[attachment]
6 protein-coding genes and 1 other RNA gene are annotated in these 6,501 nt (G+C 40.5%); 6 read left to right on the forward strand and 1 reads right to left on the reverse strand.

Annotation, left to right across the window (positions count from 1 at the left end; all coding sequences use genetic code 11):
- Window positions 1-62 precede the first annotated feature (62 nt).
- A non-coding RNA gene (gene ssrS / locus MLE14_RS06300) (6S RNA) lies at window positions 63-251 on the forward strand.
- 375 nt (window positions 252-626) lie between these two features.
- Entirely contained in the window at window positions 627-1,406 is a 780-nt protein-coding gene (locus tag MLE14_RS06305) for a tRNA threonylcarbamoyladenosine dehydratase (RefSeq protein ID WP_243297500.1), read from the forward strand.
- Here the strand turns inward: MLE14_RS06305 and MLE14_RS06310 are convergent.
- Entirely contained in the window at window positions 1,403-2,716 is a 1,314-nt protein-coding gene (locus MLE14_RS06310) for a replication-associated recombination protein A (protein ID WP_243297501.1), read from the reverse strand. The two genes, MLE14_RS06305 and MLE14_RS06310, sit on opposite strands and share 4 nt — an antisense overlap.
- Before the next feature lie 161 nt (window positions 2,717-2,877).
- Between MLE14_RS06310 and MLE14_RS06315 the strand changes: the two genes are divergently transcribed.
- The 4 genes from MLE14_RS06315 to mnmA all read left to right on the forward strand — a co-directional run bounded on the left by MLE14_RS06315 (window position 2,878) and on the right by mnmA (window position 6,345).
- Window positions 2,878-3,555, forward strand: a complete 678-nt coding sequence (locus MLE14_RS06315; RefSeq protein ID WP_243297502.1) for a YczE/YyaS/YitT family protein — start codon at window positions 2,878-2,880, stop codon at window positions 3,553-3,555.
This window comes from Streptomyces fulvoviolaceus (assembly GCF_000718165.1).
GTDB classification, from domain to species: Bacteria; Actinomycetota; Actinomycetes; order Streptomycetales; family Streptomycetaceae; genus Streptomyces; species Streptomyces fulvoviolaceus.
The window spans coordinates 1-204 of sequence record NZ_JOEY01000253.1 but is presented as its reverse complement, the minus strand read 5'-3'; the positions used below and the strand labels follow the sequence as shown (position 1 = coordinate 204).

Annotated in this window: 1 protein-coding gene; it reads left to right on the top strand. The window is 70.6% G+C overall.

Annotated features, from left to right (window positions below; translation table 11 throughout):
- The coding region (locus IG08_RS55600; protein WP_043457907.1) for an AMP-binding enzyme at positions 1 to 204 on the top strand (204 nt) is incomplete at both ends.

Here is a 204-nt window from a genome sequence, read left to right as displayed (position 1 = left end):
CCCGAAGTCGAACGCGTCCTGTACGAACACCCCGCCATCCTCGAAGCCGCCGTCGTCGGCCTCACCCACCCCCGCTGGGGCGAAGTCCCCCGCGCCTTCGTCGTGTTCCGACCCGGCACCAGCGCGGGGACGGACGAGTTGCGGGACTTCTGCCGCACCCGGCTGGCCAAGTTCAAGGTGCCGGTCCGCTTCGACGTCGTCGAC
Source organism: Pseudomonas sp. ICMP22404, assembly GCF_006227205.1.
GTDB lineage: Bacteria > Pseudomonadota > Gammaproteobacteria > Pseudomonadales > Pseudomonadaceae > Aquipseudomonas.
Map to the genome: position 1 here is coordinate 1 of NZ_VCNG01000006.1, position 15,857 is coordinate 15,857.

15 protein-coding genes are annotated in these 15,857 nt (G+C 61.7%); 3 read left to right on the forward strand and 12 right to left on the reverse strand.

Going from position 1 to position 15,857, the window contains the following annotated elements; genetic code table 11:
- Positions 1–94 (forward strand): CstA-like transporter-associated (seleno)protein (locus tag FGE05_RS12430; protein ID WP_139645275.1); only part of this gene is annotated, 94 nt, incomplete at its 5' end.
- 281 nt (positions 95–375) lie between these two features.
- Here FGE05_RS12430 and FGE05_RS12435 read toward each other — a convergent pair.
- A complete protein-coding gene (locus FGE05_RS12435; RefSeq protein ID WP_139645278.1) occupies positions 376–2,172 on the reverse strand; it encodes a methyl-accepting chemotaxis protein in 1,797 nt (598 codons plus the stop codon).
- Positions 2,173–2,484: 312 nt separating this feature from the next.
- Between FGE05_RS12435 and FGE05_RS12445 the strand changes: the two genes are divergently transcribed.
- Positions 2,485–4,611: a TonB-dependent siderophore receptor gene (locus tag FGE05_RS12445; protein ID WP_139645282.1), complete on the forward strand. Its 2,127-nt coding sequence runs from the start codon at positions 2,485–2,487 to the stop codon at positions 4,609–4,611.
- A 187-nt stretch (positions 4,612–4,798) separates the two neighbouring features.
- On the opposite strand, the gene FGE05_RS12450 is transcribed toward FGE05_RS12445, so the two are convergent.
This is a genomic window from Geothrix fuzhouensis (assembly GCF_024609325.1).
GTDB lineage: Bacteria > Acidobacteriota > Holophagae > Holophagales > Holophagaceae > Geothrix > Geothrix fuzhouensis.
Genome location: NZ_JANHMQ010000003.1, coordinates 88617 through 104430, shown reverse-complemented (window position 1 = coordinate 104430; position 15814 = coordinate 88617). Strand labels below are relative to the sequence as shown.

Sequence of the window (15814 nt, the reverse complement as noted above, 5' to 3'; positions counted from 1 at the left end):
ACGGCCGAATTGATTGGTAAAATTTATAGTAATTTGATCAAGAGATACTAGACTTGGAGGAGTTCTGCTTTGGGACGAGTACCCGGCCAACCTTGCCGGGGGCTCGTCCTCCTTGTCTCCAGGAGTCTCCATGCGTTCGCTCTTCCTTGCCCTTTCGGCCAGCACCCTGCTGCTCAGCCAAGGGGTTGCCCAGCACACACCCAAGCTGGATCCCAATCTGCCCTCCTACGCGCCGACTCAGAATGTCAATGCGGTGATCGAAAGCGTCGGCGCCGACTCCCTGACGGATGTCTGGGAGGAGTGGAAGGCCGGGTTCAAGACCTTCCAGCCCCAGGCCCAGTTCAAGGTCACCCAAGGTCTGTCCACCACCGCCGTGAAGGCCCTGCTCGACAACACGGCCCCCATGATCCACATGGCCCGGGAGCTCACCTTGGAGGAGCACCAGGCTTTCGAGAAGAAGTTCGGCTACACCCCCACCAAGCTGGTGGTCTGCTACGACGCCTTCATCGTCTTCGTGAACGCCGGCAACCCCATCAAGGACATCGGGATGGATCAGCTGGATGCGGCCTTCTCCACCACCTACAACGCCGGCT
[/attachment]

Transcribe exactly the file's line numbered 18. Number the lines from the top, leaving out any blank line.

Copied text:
- The coding region (locus IG08_RS55600; protein WP_043457907.1) for an AMP-binding enzyme at positions 1 to 204 on the top strand (204 nt) is incomplete at both ends.